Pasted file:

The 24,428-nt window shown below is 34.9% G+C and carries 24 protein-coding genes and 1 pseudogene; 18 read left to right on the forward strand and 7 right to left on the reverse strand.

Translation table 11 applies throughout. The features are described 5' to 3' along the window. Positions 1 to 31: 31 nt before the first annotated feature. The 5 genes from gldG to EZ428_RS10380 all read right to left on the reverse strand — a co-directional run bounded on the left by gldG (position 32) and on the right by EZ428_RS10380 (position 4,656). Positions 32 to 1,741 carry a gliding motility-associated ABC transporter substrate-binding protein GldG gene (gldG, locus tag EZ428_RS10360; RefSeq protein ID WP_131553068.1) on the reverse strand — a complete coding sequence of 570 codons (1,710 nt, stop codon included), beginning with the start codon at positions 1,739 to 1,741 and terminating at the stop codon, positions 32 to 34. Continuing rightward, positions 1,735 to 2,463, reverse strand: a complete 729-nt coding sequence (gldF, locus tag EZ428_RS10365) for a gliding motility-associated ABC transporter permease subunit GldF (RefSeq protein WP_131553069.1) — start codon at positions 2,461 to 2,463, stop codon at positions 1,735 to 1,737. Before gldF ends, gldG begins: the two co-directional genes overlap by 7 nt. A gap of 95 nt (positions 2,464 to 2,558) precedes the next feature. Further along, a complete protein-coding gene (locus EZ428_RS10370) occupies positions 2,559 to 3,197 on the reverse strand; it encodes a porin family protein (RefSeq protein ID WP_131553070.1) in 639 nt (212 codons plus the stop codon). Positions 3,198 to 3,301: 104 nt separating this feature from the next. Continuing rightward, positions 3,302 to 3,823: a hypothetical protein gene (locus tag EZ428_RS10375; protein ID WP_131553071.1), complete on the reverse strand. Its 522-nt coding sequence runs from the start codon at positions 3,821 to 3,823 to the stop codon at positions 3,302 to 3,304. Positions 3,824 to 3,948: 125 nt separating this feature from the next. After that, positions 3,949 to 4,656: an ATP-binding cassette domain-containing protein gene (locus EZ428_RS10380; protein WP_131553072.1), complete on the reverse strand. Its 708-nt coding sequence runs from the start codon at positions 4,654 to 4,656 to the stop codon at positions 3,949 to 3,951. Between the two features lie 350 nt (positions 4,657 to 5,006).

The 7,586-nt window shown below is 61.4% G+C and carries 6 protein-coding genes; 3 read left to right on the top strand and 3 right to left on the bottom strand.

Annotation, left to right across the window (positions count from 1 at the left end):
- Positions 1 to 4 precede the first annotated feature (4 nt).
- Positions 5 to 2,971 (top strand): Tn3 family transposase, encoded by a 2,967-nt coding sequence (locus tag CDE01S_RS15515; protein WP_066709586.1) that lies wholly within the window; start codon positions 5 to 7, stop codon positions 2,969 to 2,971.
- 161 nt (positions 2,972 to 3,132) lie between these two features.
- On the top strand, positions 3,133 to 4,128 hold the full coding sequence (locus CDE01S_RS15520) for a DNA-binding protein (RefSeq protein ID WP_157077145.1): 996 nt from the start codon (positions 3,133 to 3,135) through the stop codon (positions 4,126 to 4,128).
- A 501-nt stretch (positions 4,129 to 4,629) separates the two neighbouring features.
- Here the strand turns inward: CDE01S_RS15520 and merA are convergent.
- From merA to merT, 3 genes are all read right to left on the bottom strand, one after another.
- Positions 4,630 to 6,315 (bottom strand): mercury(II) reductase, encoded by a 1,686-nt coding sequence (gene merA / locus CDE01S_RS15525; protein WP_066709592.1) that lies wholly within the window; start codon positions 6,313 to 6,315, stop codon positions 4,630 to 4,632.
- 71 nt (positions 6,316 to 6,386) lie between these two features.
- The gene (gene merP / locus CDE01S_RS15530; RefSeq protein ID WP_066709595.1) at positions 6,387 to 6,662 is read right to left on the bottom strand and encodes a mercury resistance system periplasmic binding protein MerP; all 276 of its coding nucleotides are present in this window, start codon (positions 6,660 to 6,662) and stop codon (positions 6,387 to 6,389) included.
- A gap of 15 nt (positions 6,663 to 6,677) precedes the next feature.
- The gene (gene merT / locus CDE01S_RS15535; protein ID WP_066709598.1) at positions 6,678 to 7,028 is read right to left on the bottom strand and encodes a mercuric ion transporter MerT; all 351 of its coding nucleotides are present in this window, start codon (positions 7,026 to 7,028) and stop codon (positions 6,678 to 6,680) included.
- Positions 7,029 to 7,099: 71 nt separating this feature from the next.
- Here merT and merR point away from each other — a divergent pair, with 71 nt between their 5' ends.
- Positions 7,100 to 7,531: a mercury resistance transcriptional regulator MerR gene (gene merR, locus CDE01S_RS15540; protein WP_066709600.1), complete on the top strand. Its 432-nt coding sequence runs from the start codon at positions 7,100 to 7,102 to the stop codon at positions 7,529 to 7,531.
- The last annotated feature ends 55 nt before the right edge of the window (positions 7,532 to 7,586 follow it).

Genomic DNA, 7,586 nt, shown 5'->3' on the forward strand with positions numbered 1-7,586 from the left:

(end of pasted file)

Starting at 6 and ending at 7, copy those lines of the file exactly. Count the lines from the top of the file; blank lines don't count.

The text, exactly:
- Positions 5 to 2,971 (top strand): Tn3 family transposase, encoded by a 2,967-nt coding sequence (locus tag CDE01S_RS15515; protein WP_066709586.1) that lies wholly within the window; start codon positions 5 to 7, stop codon positions 2,969 to 2,971.
- 161 nt (positions 2,972 to 3,132) lie between these two features.